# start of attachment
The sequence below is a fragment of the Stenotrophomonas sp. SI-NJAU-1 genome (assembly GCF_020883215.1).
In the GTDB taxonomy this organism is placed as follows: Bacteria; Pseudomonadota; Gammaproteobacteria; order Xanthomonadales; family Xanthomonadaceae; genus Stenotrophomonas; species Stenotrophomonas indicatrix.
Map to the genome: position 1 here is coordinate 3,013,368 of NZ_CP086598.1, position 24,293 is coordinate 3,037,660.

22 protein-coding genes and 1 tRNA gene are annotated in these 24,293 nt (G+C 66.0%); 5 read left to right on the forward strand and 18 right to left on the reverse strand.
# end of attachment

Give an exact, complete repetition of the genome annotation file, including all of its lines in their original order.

The sequence below is a fragment of the Stenotrophomonas sp. SI-NJAU-1 genome (assembly GCF_020883215.1).
In the GTDB taxonomy this organism is placed as follows: Bacteria; Pseudomonadota; Gammaproteobacteria; order Xanthomonadales; family Xanthomonadaceae; genus Stenotrophomonas; species Stenotrophomonas indicatrix.
Map to the genome: position 1 here is coordinate 3,013,368 of NZ_CP086598.1, position 24,293 is coordinate 3,037,660.

22 protein-coding genes and 1 tRNA gene are annotated in these 24,293 nt (G+C 66.0%); 5 read left to right on the forward strand and 18 right to left on the reverse strand.